On A Trek To Khaptad

<br>Abhishekh Adhikari

May 7, 2012, 5:45 p.m. Published in Magazine Issue: Vol.: 05 No.-20 May 04 -2012 (Baisakh 22,2068)<br>

It is always the right time to visit Khaptad. One short visit is never enough to devour what Khaptad has in offer for us. At least a couple of visits are required if one wants to experience the real beauty that Khaptad is blessed with. Our trek was pleasant; it wasn't too hot, neither too cold. It wasn't raining incessantly on the day we reached there. Yet we missed the beauty of Khaptad despite the jour seven of us had for every moment that we spent there.


Khaptad National Park is named after a renowned sage Khaptad Baba, who lives no more. He lives only in memories of people who have been to Khaptad and seen the holy man. His hermitage is a ‘must visit’ place in Khaptad. Several anecdotes are there of Baba's harmonious relations with the nature. Before I left for the place, my grandmother, who is 92 years now, told me a strange and interesting story about how tigers came and stretched their legs and Baba picked up thorns from their paws and relieved them of the pain. The beauty of the place, she said, was in its best when the flowers bloomed there. It looked like a natural garden with different colors of flowers as if planted meticulously by a gardener. We missed both these sights. One for the reason that Baba no longer is alive and the second we were in the wrong time of the year. However, there were Rhododendron flowers blooming throughout on the way as a consolation. We could make out some four to five different colors. One of the lieutenants stationed in the army barrack in Jhingrana showed us some photographs, and I must confess, we were mesmerized by the beauty of Khaptad during the season. What we did not experience was the snow and the natural garden at Khaptad.


We were lying down in the unique landscape (called Patan) of Khaptad basking in the sun and cool breeze reminding us about where we were and my cousin sister, whose parents migrated to America when she was an infant, promptly suggested how Khaptad could be a place of winter sports with its amazing landscape and the snow during the winter season. I could not disagree with her. Government of Nepal should consider Khaptad as a winter sports destination and it will be a real boost to tourism in Nepal and for the development of the region.


We began our journey on the auspicious day of 1st Baishak 2069 (Friday April 13, 2012). It took us 21 hours to reach Pipla of Dipayal from Kathmandu. There are good hotels in Pipla. The third day we stretched our legs for over two hours till Baglekh from Shantinagar. There are no hotels in Baglekh. However, the food they served us was warm. We had carried our tents with us and pitched them on the ground with lots of enthusiasm as it was for the first time some of us were going to spend the night in the tents. Torrential rains spoiled the comfort of the tent and we had to sleep in an outhouse which had no doors. There were no beds. We had mats and sleeping bags and the wind was bitter cold.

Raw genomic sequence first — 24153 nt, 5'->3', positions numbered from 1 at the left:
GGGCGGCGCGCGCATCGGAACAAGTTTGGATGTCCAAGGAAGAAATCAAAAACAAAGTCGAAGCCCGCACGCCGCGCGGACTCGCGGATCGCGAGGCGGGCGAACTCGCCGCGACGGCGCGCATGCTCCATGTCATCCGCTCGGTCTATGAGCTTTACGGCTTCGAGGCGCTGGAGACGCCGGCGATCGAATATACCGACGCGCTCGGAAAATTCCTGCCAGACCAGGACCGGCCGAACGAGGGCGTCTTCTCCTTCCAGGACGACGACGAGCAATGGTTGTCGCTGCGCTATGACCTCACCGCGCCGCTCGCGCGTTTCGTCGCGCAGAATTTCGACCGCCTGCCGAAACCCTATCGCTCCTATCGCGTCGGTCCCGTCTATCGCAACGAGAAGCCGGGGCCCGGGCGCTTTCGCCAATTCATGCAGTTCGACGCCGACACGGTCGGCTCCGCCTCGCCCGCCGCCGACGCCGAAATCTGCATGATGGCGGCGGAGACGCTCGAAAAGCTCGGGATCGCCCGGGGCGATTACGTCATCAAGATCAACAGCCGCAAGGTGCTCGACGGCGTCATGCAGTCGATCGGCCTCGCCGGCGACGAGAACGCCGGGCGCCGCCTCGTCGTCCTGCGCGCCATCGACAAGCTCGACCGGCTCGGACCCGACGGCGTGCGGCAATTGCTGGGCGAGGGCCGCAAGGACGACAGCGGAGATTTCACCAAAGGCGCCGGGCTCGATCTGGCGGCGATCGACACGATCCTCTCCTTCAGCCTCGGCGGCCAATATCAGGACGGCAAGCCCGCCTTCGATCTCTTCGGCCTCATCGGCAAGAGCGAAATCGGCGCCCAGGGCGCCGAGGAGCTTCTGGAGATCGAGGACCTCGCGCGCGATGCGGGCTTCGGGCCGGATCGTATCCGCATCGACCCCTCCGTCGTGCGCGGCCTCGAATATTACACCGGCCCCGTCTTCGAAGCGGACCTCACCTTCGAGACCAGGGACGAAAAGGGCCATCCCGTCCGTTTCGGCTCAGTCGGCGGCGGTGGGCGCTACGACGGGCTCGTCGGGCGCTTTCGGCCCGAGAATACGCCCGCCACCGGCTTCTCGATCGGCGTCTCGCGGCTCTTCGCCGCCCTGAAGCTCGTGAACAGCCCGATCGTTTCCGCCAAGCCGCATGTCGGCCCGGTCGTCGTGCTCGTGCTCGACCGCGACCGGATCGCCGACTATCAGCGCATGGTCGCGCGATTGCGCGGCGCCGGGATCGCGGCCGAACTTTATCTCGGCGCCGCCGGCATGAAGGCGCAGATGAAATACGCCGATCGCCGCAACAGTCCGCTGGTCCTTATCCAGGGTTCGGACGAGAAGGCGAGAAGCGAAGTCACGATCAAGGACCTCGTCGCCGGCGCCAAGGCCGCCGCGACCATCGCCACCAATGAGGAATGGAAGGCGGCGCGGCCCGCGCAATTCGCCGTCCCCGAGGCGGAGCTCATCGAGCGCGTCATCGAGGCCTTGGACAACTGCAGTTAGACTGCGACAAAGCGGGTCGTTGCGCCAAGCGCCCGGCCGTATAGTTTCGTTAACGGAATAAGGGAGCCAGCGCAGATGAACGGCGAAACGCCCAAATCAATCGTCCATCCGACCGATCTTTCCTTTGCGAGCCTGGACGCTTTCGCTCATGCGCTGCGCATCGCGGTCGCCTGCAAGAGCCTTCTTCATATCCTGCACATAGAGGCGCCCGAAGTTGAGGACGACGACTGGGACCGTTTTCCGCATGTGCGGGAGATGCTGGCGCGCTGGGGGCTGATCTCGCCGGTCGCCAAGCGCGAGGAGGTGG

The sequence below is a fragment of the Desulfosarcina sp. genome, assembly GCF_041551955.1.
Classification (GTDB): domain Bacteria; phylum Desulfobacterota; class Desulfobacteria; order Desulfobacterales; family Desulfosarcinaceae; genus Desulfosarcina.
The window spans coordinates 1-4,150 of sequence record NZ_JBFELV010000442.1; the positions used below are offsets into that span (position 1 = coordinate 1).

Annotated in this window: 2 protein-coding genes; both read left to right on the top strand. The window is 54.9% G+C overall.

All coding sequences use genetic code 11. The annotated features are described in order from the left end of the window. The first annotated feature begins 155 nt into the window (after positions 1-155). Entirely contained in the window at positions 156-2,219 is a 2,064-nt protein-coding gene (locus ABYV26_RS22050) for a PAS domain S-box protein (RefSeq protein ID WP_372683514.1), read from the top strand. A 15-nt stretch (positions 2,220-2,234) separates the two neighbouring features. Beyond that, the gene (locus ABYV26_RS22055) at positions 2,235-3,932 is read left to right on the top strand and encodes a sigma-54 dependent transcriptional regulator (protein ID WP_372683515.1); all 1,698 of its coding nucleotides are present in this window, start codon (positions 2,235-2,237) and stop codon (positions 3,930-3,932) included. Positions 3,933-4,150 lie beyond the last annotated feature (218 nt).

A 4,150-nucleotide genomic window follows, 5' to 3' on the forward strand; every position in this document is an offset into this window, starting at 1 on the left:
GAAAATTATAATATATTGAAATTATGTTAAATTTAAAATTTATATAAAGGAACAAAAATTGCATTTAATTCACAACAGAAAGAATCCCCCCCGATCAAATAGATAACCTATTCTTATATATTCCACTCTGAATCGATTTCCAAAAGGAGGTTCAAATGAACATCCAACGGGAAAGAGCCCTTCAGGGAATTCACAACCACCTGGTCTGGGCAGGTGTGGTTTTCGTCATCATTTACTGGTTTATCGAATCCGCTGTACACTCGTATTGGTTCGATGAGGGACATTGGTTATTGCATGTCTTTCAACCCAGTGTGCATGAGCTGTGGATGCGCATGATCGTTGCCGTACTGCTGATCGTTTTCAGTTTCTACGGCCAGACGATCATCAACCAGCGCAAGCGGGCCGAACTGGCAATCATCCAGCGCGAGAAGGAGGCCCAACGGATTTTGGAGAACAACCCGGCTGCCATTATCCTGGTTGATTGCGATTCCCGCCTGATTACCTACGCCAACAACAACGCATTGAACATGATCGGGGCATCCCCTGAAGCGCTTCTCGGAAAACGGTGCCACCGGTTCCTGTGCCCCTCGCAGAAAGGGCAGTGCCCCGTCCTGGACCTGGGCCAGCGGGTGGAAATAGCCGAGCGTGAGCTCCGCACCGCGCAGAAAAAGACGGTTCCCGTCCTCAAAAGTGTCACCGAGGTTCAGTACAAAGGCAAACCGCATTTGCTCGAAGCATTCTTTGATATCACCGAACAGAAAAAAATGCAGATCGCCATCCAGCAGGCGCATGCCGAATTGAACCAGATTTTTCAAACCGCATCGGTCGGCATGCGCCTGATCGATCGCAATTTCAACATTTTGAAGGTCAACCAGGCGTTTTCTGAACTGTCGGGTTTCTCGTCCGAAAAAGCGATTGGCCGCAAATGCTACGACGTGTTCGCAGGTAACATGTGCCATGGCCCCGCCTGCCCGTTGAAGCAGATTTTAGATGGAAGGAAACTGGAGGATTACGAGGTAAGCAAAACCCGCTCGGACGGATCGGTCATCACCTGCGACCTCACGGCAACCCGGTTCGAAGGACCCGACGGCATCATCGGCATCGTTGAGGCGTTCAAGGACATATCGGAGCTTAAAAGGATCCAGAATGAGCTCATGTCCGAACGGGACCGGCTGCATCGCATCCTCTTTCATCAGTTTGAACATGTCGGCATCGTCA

The next day we reached Jhinrana for lunch. We were shown a great hospitality by a home stay owner. He suggested we stay at his house for the night when we returned. Immediately after lunch, talking about siesta, we climbed uphill for almost two to three hours. This is the toughest climb throughout the trek. 


We rested at Bichpani for the night. There is a provision for food but not a cozy shelter for eight people. There are rooms but no beds. For the second night we were saved by the sleeping bags and mats that we carried with us. The night was spent little better than the night before at Baglekh. However, everyone of us was complaining about the discomfort we never thought we would be welcomed with. There was nothing in between Jhingrana and Bichpani so we happened to be wise to carry chocolate bars and water bottles. We had also carried a liquid water guard (few drops of water guard in a liter of water would get rid of bacteria) to purify source water of any bacteria or germs.


The next day after a hearty breakfast of noodle soup we left for Khaptad and reached there in time. There is couple of dharmashalas (empty rest houses). Dharmashalas were built to avoid catastrophe during the winter season when heavy snow hindered movements to and from Khaptad. Four soldiers had died on the way some time back. There is an army barrack in Khaptad for the protection and preservation of Khaptad National Park. Army men only host people whom they know. We stayed at army barrack and were overwhelmed by the hospitality shown by Major Dambar Singh Bohara, the man in command there. There is also National Park Warden's guest house for those who travel to Khaptad. The warden’s guest house can only host certain number of persons. Khaptad hosts an annual fair during sometime in May.   


To experience and appreciate the warm and cold weather that Nepal has to offer, a night or two at Bardiya National Park is awesome. The hospitality, civility and liveliness of Bardiya people will give a touch of nature. Of course, then, there are different things that one can do at Bardiya National Park from rafting in Karnali to Jungle Walk to Jeep Safari to get the scare and excitement of rapids of river and wildlife. Bardiya National Park is some seven eight hours drive from Pipla, Dipayal and would be a much wished for break after the trek and to break the long journey from Pipla to Kathmandu. 

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